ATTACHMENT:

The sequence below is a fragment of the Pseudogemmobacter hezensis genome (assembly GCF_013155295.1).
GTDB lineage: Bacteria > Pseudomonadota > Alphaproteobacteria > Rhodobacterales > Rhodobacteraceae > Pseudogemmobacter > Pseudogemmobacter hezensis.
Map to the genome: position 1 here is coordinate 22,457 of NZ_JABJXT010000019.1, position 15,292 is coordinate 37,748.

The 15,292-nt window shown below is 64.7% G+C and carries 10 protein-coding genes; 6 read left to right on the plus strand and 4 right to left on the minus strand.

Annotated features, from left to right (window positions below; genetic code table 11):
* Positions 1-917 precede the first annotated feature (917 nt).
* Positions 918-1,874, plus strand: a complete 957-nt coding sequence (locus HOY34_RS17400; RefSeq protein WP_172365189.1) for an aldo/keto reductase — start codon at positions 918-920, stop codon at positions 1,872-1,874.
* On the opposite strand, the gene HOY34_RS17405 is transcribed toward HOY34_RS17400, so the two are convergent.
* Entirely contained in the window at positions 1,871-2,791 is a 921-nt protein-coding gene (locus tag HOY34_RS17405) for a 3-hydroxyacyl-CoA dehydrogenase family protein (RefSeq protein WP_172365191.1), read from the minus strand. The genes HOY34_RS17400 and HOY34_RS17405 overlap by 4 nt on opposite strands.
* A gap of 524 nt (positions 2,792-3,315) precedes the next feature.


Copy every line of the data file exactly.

The sequence below is a fragment of the Pseudogemmobacter hezensis genome (assembly GCF_013155295.1).
GTDB lineage: Bacteria > Pseudomonadota > Alphaproteobacteria > Rhodobacterales > Rhodobacteraceae > Pseudogemmobacter > Pseudogemmobacter hezensis.
Map to the genome: position 1 here is coordinate 22,457 of NZ_JABJXT010000019.1, position 15,292 is coordinate 37,748.

The 15,292-nt window shown below is 64.7% G+C and carries 10 protein-coding genes; 6 read left to right on the plus strand and 4 right to left on the minus strand.

Annotated features, from left to right (window positions below; genetic code table 11):
* Positions 1-917 precede the first annotated feature (917 nt).
* Positions 918-1,874, plus strand: a complete 957-nt coding sequence (locus HOY34_RS17400; RefSeq protein WP_172365189.1) for an aldo/keto reductase — start codon at positions 918-920, stop codon at positions 1,872-1,874.
* On the opposite strand, the gene HOY34_RS17405 is transcribed toward HOY34_RS17400, so the two are convergent.
* Entirely contained in the window at positions 1,871-2,791 is a 921-nt protein-coding gene (locus tag HOY34_RS17405) for a 3-hydroxyacyl-CoA dehydrogenase family protein (RefSeq protein WP_172365191.1), read from the minus strand. The genes HOY34_RS17400 and HOY34_RS17405 overlap by 4 nt on opposite strands.
* A gap of 524 nt (positions 2,792-3,315) precedes the next feature.